1.1 What authorities can prosecute business crimes, and
are there different enforcement authorities at the national and
Leaving aside the comparatively minor matters dealt with in the
Magistrate's Court, all prosecutions within Jersey are brought
in the name of Her Majesty's Attorney General for Jersey and by
dint of modern practice are in the vast majority of cases
prosecuted by a Crown Advocate, who is an appointee of the Attorney
General, approved by the Bailiff (the head of the judiciary of
Jersey), assigned to the case either from within the Law Of
cer's Department or from the private sector.
1.2 If there are more than one set of enforcement
agencies, please describe how decisions on which body will
investigate and prosecute a matter are made.
The States of Jersey Police are the principal investigative
agency on the Island. While the majority of business related crime
is within the purview of the Joint Financial Crimes Unit (JFCU), it
is increasingly the case that the Enforcement Division of the
Jersey Financial Services Commission investigates regulatory
offences, including breaches of the Companies Legislation.
Resources and other considerations have led to these areas of
investigation becoming the province of that Division.
The Intelligence Wing of the JFCU acts as the Island's
Financial Intelligence Unit (FIU), in order to comply with Anti
Money Laundering (AML) and Counter Terrorist Financing (CFT)
Recommendations issued by the Financial Actions Task Force (FATF)
and serves as the centre for the receiving, analysis and
dissemination of Suspicious Activity Reports (SARs). It is also the
case that the Enforcement Division of the Jersey Financial Services
Commission receives and shares intelligence through appropriate
The Operational Wing of the JFCU is responsible for carrying out
criminal investigations into serious and complex fraud, sometimes
but not always originating from the development of SARs. The
majority of the Wing's work is undertaken in conjunction with
the Law Of cer's Department, and powers exercisable by the
Attorney General within the Investigation of Fraud (Jersey) Law
1991. In practice, this means that the investigation of cases of
substance takes place at the direction of senior lawyers appointed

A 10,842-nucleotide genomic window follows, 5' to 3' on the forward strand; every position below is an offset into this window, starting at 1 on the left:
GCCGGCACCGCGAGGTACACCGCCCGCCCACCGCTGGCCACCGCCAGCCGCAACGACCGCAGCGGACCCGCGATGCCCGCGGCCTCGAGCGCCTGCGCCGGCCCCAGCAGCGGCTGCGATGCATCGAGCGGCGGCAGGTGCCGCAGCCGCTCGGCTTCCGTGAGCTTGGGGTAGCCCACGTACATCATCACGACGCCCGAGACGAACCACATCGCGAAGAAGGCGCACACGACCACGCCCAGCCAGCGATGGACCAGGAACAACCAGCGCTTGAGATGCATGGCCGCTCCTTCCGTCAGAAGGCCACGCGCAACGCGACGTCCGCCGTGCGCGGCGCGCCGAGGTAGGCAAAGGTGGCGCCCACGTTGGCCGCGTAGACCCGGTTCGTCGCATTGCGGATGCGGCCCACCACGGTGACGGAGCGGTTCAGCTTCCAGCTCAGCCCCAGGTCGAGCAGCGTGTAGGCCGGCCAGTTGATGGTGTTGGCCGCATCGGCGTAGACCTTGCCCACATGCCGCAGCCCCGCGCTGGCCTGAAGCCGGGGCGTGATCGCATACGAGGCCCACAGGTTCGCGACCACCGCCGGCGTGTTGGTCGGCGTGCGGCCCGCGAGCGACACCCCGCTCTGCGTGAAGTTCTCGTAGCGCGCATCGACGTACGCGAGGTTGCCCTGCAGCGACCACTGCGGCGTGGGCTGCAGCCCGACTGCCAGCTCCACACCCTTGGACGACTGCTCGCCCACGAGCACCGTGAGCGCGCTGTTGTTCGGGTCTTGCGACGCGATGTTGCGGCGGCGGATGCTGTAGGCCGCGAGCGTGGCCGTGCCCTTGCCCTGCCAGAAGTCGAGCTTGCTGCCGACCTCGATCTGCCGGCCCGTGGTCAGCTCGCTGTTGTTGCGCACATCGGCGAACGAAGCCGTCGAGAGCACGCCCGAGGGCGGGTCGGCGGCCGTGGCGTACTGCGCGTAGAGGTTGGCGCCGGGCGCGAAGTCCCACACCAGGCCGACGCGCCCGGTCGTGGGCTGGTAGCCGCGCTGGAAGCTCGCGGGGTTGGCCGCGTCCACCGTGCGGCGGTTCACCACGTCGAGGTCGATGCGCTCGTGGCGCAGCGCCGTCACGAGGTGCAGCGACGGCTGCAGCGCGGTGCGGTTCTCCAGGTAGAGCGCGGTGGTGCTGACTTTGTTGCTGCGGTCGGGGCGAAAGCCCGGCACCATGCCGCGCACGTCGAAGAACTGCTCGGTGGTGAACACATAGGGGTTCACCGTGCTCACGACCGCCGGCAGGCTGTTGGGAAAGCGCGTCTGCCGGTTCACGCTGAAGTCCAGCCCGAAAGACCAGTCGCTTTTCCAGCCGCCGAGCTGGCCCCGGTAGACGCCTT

by the Attorney General to advise and prosecute.
1.3 Is there any civil or administrative enforcement against
business crimes? If so, what agencies enforce the laws civilly and
which crimes do they combat?
The Jersey Financial Services Commission is responsible for the
regulation, supervision and development of the nancial services
industry on the Island.
Under each of the Regulatory Laws pertaining to Financial
Services, Banking Business, Insurance Business and Collective
Investment Funds, and the Proceeds of Crime (Supervisory Bodies)
(Jersey) Law 2008, the Commission has powers in certain
circumstances to issue directions, which could include directions
as extreme as effectively closing down a regulated business and
precluding the employment of named persons within the regulated
sector. Lesser directions may be made, and all directions are
attended by a public statement, which in itself is a regulatory
sanction. Such a statement will form a regulatory sanction, or part
of a sanction, by promulgating the ndings of the Commission and any
action it has taken in relation to a failure of a business or
person to comply with a requirement of any relevant law or Code of
Since March 2015 the Jersey Financial Services Commission has
had the power to impose civil nancial penalties for breaches of the
Codes of Practice and the AML/CFT Handbook by those registered
under the Banking Business (Jersey) Law 1991, the Insurance
Business (Jersey) Law 1996 and the Financial Services (Jersey) Law
1998 and, respectively, under the Proceeds of Crime (Supervisory
Bodies) (Jersey) Law 2008. The Financial Services Commission
(Amendment No. 6) (Jersey) Law 2015 refers.
There is a right of appeal to the Royal Court on the grounds
that the decision of the Commission was unreasonable having regard
to all the circumstances of the case.
There are three levels of penalty, depending on the seriousness
of the breach. Each is based on a percentage (respectively 4%, 6%
and 8%) of the transgressor's relevant income, as de ned, with
a cap, in the most serious reaches, of £4,000,000.
In the rst instance, the Commission may retain any sum of money
it receives in respect of a penalty as part of its income and apply
it in reduction of fees otherwise chargeable to the generality of
registered persons in the same class as those who have paid the
penalty. However, there is a reserve power to order that surpluses
must be paid to the States of Jersey in certain circumstances.
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guide to the subject matter. Specialist advice should be sought
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On the 20th February, 2015 Act No. III of 2015 was published making various amendments to the PMLA (Cap. 373 of the Laws of Malta) (as well as, to a lesser extent, to the Criminal Code and to the Professional Secrecy Act).
Leaving aside the comparatively minor matters dealt with in the Magistrate’s Court, all prosecutions within Jersey are brought in the name of Her Majesty’s Attorney General for Jersey and by dint of modern practice are in the vast majority of cases prosecuted by a Crown Advocate.
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